The leading cause for rapid transmission and depletion of oxygen levels in patients during the second wave of COVID-19 in India was due to the Delta Variant of COVID-19. The Centers for Disease Control and Prevention (CDC) has classified COVID-19 variants into Variants of Interest, Variants of Concern, and Variants of High Consequence. This classification is being done depending upon the evidence on how rapid does the virus transmit and how serious cases it can cause leading to decreased efficacy of vaccine or any other medicine, increased hospitalization including disruptive diagnostic tests. According to CDC, at present, there are no SARS-CoV-2 variants that can be classified as a variant of high consequence.
The B.1.617.2 variant of SARS-CoV-2 is known as the Delta Variant. The term Delta is given by WHO. The Delta variant is classified as a Variant of Concern. Variant comes into the picture when a virus mutates.
It is interesting to understand how viruses mutate. The SARS-CoV-2 is an RNA virus and is made of about 30,000 base pairs of amino acids. Any change or alteration in these base pairs can lead to mutation, and the virus changes its shape and behavior. The delta variant is thus a product of multiple mutations in the spike protein. There are four mutations that play an important role in the delta variant.
Now, recently it has been found that the Delta Variant has undergone mutation, and now it is known as the Delta Plus Variant. So, what are these Delta and Delta Plus Variant? Will the present vaccine work on these variants? How can we protect ourselves from these variants? This blog has tried to address every corner of the COVID variant that will create awareness among people.
The Delta variant (B.1.617.2) of the SARS-CoV-2 virus has spread rampantly across the globe around 92 countries. It originated from India. Researchers believe that the Delta variant is 40-60% more contagious or transmissible than the Alpha variant (U.K./B.1.1.7) and from the original coronavirus strain of 2019. The delta variant can have multiple mutations leading to the rapid transmission of the virus, which can create more severe COVID waves.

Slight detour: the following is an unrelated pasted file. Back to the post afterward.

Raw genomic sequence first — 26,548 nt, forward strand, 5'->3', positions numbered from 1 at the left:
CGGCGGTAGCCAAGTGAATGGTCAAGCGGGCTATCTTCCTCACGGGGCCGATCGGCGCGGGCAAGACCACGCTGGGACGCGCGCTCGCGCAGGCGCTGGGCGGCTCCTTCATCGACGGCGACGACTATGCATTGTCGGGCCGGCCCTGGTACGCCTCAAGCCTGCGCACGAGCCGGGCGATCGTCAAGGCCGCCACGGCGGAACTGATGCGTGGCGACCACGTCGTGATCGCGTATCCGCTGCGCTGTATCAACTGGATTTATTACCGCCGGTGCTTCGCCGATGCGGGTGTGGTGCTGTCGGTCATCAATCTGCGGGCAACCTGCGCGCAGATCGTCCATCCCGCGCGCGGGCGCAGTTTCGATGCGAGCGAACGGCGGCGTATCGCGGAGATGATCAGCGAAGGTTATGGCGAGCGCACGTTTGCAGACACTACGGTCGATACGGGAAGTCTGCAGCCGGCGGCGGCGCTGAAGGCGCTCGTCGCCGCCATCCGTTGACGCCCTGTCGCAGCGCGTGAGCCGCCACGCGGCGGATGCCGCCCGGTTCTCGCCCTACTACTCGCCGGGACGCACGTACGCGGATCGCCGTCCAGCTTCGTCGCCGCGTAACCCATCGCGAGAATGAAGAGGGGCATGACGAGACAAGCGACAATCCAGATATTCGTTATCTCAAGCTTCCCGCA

In England, as of June 14, there were 33,630 cases of delta variants in a week. In India, the delta variant dominated the entire second wave, which hit India from the second week of February and was at its peak during May 2021. The delta variant infection resulted in a severe decrease in oxygen level in patients, creating havoc in the country.
The Delta plus variant is a part of the existing Delta variant with the addition of K417N mutation in its spike protein. The variant is designated as B.1.617.2.1 and is also called as AY.01 variant. It is considered to be the most dangerous variant of SARS-CoV-2. The first sequence of Delta Plus Variant was discovered in Europe in March 2021. Although despite the Delta variant’s high frequency, its transmission in India has been quite limited. The Delta plus variant is not yet declared a “Variant of Concern” in India, and it is still a “Variant of Interest.” The new variant is being monitored closely by healthcare authorities. The variant is dangerous because it is also affecting people who have been vaccinated for COVID-19. However, there is yet no evidence to prove that the Delta plus variant is highly transmissible. Twenty-one cases of the Delta Plus variant have been registered in India as of June 21, 2021 of which 4 people have succumbed despite being vaccinated.
In an article published by India Today, according to Professor Shahid Jameel, who happens to be one of India’s top virologists and a former member of the INSACOG, “ the Delta Plus variant may be capable of evading immunities that people developed from vaccination well as natural immunity after recovering from COVID. This is because the Delta plus variant not only has all the symptoms that the original Delta variant had, but also carries symptoms from its partner Beta variant (K417N mutation)”.
Laboratory tests by scientists have shown the Delta Variant to have stronger resistance to vaccines than other variants and are contagious. There has been published in a reputed journal which mentioned that the antibody levels in people who took certain mRNA vaccines were six times lower in the presence of the Delta variant when compared to the antibody levels against the original COVID-19 strain for which the vaccine was made.
However, the real-world observations and data will differ and play a significant role in determining the vaccine's effectiveness against delta variants. Public Health England published data to show that certain mRNA vaccine prevents 96% of hospitalization caused by Delta variant. The Adenovirus Vaccine has also revealed 60% efficacy against the delta variant.
Now coming to Delta Plus variant, scientist says that the delta plus variant is very dangerous variant as it transmits faster. However, there is little knowledge about its severity or resistance to antibodies. Some reports claim that the Delta plus (AY.1) is resistant to monoclonal antibodies cocktail, but more research is required in this area. Multiple studies are ongoing in India and globally to test the effectiveness of vaccines against the Delta plus Covid-19 mutation.
According to Dr. Balram Bhargava, the director-general of the Indian Council of Medical Research, “the Delta Plus variant has recently been cultured and it is being examined whether the vaccines are effective against this variant.”
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